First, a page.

Distinction in Photography
The 5th of November 2019 found me sitting in the auditorium at the headquarters of the Royal Photographic Society (RPS) in Bristol waiting for my distinction panel of 15 prints to be assessed by a panel of 5 experts including the Chairperson. I must admit, until the last minute nerves didn’t really play a part. All the work had been done. There was nothing more I could do to influence the outcome. No further participation by me was required.
Had nerves been a factor it wouldn’t have been long until they were to be put to rest in one way or another. My panel was first up! This was probably a consequence of the fact that the panel had been submitted to the RPS quite some months earlier. Just a timing thing! My Statement of Intent was read aloud. The judges, seated along the front row of the auditorium remained sitting for a short time, observing my panel as a whole. Then they stood and approached the panel, mingling between each other, examining each print in fine detail. Each member of the judging panel would select a print and lift it, examining closer, tilting it to the left and to the right, up and down, to catch the best light, which indecently was not in short supply. Then they would move on to the next print and repeat the process. I was in no doubt that scrutiny was thorough and any flaws in my panel would be certain to be identified and would lead to certain failure.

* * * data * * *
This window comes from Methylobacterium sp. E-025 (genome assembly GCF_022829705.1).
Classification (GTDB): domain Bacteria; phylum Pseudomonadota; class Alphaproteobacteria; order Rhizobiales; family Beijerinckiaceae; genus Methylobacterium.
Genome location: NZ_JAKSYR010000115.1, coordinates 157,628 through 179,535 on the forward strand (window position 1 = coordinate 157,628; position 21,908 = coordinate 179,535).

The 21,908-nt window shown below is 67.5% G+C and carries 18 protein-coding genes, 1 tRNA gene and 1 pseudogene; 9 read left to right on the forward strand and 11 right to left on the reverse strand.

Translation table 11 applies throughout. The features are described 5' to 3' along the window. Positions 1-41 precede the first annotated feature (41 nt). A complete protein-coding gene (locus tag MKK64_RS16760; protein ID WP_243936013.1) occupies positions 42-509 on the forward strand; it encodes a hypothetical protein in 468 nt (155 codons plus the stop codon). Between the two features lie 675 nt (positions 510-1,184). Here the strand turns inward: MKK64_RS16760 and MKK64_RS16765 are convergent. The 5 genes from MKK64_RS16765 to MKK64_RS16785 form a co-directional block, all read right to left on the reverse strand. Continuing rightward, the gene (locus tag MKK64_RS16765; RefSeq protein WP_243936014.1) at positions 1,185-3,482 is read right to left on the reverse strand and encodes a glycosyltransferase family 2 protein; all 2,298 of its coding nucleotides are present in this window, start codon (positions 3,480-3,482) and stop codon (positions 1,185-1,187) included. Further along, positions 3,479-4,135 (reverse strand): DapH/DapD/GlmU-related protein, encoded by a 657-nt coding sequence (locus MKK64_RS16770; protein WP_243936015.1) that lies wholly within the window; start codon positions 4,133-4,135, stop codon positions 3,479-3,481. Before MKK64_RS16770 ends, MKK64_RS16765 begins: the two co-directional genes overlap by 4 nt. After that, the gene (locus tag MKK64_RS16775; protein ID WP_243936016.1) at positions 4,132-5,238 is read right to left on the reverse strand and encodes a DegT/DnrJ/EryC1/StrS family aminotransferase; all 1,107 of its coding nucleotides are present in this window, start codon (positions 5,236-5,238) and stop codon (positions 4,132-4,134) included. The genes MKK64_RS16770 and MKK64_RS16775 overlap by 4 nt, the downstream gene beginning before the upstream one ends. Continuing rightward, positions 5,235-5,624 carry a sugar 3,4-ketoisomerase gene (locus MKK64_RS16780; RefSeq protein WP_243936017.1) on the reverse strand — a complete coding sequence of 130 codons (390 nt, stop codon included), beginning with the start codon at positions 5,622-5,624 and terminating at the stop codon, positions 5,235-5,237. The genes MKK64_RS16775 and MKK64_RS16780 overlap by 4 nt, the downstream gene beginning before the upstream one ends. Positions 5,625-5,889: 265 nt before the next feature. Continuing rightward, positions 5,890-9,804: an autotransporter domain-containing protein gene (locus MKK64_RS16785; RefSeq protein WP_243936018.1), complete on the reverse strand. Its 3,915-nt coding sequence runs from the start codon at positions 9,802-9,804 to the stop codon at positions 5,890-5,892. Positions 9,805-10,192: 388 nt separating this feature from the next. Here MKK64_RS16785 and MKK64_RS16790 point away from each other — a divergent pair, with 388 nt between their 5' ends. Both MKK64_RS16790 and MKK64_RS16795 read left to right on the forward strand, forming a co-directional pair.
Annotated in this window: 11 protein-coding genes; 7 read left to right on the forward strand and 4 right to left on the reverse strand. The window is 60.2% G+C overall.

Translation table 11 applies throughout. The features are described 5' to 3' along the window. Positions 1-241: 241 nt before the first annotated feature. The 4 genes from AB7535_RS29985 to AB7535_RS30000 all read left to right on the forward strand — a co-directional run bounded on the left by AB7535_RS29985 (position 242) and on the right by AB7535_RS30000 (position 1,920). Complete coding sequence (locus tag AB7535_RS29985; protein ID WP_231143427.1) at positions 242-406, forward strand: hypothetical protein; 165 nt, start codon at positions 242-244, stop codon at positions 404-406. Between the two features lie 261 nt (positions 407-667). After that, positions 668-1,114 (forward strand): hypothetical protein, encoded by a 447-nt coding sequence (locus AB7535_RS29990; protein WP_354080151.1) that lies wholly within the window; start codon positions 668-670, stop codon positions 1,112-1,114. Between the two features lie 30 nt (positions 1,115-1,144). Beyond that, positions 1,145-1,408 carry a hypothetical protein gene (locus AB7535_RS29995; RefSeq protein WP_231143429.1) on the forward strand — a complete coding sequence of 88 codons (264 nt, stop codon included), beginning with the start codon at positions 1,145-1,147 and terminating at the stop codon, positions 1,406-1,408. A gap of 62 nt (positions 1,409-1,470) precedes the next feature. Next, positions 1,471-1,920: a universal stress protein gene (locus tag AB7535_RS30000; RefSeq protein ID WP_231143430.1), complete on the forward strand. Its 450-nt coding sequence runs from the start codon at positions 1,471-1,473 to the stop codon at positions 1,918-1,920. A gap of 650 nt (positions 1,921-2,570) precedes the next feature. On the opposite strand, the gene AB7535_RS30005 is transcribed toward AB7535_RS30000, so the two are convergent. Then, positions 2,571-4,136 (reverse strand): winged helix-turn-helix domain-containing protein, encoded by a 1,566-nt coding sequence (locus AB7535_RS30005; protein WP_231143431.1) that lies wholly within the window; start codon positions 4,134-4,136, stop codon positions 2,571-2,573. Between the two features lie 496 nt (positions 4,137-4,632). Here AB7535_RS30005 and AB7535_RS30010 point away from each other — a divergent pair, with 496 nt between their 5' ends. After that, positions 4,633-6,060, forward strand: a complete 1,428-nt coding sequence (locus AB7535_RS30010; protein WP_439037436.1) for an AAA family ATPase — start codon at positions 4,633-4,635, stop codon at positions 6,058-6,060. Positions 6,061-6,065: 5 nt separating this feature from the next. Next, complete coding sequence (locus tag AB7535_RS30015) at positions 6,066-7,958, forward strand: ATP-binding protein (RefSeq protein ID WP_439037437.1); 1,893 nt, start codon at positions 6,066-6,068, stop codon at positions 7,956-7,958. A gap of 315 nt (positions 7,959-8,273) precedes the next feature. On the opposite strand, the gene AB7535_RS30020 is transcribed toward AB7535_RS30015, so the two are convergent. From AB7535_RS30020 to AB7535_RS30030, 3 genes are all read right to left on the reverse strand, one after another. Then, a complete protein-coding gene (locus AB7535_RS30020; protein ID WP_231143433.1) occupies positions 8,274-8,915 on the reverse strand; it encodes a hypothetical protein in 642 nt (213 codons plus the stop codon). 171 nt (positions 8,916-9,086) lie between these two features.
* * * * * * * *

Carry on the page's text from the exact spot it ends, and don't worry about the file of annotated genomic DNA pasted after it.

Eventually the judges would return to their seats and a vote was taken by the raising of a red or green card, visible only to the Chairperson. Two judges are then invited to talk about the panel. The moment of truth had finally arrived. All I could hope for at this time would be that positive comments would substantially outweigh any negatives. It is actually difficult to remember the comments but I do recall a general tone of enthusiasm and something about the quality of printing and the harmony of the panel as a whole. Slight relief! It wasn’t over yet. The next judge to speak, I thought was a little less enthusiastic though still mostly positive. He didn’t think my choice of textured paper was appropriate to the subject. Apart from that I cannot for the life of me remember anything more of the critique. To my relief, one of the seated judges countered the comment on paper choice. Again, slight relief. A second vote was taken.
The process dictates that the names of only successful candidates are read aloud and they are congratulated. Was my name about to be read….?
“Is Lionel Mitchell in the auditorium?”
So my certificate has arrived and I am now very happy to confirm that I am an Associate of the Royal Photographic Society. (ARPS)
Most photographers, like to have their work compared or judged in one way or another. Some prefer to collect likes and adoration in Facebook groups and forums, some join camera clubs and enter competitions. Some pursue academic qualifications and some pursue distinctions in organisations such as the RPS. I have done most of these things and value them all. My panel of prints were the outcome of a landscape fine art project that I commenced around the autumn time of 2018. I had previously achieved my Licentiateship with the RPS and an HND with Southern Regional College. For me the next logical step was the Associateship.
I am also absolutely delighted to confirm that my Partner Tracy was equally successful the following day in Bristol when her Licentiateship panel was recommended by a second panel of judges and she achieved her LRPS. Congratulations Tracy.